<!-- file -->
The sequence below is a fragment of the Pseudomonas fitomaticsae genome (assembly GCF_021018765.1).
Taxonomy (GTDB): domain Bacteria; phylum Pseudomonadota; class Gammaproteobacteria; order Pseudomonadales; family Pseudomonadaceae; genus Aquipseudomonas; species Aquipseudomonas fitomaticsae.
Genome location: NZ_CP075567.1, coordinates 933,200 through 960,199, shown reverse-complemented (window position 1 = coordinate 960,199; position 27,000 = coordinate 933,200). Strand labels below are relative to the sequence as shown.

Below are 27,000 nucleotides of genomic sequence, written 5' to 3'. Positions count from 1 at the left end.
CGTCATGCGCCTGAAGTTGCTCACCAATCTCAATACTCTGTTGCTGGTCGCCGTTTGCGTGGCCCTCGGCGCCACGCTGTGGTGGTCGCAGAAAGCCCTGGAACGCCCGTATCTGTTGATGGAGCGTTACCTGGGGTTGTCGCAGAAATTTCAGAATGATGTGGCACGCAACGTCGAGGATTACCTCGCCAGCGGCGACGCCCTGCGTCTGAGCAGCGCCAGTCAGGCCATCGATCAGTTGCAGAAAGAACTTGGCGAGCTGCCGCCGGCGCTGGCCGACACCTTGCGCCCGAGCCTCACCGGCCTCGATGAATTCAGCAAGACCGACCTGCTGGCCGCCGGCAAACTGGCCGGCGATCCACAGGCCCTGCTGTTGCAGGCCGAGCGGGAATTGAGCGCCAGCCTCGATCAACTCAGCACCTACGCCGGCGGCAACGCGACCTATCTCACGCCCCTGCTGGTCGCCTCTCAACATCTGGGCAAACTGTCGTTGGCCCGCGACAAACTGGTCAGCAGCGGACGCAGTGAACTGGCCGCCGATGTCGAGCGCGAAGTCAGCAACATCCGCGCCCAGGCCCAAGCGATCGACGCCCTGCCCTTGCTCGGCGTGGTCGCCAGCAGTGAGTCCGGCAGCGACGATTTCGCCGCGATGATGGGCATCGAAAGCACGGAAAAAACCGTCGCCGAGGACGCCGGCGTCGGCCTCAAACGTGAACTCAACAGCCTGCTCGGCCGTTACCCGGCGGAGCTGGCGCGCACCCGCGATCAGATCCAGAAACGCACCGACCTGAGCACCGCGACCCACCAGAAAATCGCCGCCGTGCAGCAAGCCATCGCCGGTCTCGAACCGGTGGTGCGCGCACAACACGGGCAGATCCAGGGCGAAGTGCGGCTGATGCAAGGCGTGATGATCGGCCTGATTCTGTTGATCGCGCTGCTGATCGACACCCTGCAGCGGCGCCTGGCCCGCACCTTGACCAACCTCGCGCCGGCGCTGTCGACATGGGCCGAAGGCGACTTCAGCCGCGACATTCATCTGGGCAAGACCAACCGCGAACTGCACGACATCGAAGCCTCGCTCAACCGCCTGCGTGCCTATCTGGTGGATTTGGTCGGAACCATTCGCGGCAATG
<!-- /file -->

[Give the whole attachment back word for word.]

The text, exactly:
The sequence below is a fragment of the Pseudomonas fitomaticsae genome (assembly GCF_021018765.1).
Taxonomy (GTDB): domain Bacteria; phylum Pseudomonadota; class Gammaproteobacteria; order Pseudomonadales; family Pseudomonadaceae; genus Aquipseudomonas; species Aquipseudomonas fitomaticsae.
Genome location: NZ_CP075567.1, coordinates 933,200 through 960,199, shown reverse-complemented (window position 1 = coordinate 960,199; position 27,000 = coordinate 933,200). Strand labels below are relative to the sequence as shown.

Below are 27,000 nucleotides of genomic sequence, written 5' to 3'. Positions count from 1 at the left end.
CGTCATGCGCCTGAAGTTGCTCACCAATCTCAATACTCTGTTGCTGGTCGCCGTTTGCGTGGCCCTCGGCGCCACGCTGTGGTGGTCGCAGAAAGCCCTGGAACGCCCGTATCTGTTGATGGAGCGTTACCTGGGGTTGTCGCAGAAATTTCAGAATGATGTGGCACGCAACGTCGAGGATTACCTCGCCAGCGGCGACGCCCTGCGTCTGAGCAGCGCCAGTCAGGCCATCGATCAGTTGCAGAAAGAACTTGGCGAGCTGCCGCCGGCGCTGGCCGACACCTTGCGCCCGAGCCTCACCGGCCTCGATGAATTCAGCAAGACCGACCTGCTGGCCGCCGGCAAACTGGCCGGCGATCCACAGGCCCTGCTGTTGCAGGCCGAGCGGGAATTGAGCGCCAGCCTCGATCAACTCAGCACCTACGCCGGCGGCAACGCGACCTATCTCACGCCCCTGCTGGTCGCCTCTCAACATCTGGGCAAACTGTCGTTGGCCCGCGACAAACTGGTCAGCAGCGGACGCAGTGAACTGGCCGCCGATGTCGAGCGCGAAGTCAGCAACATCCGCGCCCAGGCCCAAGCGATCGACGCCCTGCCCTTGCTCGGCGTGGTCGCCAGCAGTGAGTCCGGCAGCGACGATTTCGCCGCGATGATGGGCATCGAAAGCACGGAAAAAACCGTCGCCGAGGACGCCGGCGTCGGCCTCAAACGTGAACTCAACAGCCTGCTCGGCCGTTACCCGGCGGAGCTGGCGCGCACCCGCGATCAGATCCAGAAACGCACCGACCTGAGCACCGCGACCCACCAGAAAATCGCCGCCGTGCAGCAAGCCATCGCCGGTCTCGAACCGGTGGTGCGCGCACAACACGGGCAGATCCAGGGCGAAGTGCGGCTGATGCAAGGCGTGATGATCGGCCTGATTCTGTTGATCGCGCTGCTGATCGACACCCTGCAGCGGCGCCTGGCCCGCACCTTGACCAACCTCGCGCCGGCGCTGTCGACATGGGCCGAAGGCGACTTCAGCCGCGACATTCATCTGGGCAAGACCAACCGCGAACTGCACGACATCGAAGCCTCGCTCAACCGCCTGCGTGCCTATCTGGTGGATTTGGTCGGAACCATTCGCGGCAATG